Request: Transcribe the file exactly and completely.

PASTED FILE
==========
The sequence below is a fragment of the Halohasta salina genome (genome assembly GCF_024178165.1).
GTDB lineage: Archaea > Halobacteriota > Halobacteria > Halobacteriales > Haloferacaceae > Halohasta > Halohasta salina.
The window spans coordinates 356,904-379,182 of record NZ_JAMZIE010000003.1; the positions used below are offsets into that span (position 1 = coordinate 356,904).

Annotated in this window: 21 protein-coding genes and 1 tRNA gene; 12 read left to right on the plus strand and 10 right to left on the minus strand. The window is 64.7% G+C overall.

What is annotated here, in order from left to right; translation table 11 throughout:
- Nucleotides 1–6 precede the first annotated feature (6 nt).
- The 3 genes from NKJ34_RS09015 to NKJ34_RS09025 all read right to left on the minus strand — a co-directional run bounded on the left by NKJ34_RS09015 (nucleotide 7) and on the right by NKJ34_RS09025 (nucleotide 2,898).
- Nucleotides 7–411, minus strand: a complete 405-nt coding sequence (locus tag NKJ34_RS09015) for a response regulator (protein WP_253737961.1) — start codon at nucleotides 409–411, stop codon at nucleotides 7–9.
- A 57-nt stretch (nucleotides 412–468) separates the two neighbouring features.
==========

The sequence below is a fragment of the Halohasta salina genome (genome assembly GCF_024178165.1).
GTDB lineage: Archaea > Halobacteriota > Halobacteria > Halobacteriales > Haloferacaceae > Halohasta > Halohasta salina.
The window spans coordinates 356,904-379,182 of record NZ_JAMZIE010000003.1; the positions used below are offsets into that span (position 1 = coordinate 356,904).

Annotated in this window: 21 protein-coding genes and 1 tRNA gene; 12 read left to right on the plus strand and 10 right to left on the minus strand. The window is 64.7% G+C overall.

What is annotated here, in order from left to right; translation table 11 throughout:
- Nucleotides 1–6 precede the first annotated feature (6 nt).
- The 3 genes from NKJ34_RS09015 to NKJ34_RS09025 all read right to left on the minus strand — a co-directional run bounded on the left by NKJ34_RS09015 (nucleotide 7) and on the right by NKJ34_RS09025 (nucleotide 2,898).
- Nucleotides 7–411, minus strand: a complete 405-nt coding sequence (locus tag NKJ34_RS09015) for a response regulator (protein WP_253737961.1) — start codon at nucleotides 409–411, stop codon at nucleotides 7–9.
- A 57-nt stretch (nucleotides 412–468) separates the two neighbouring features.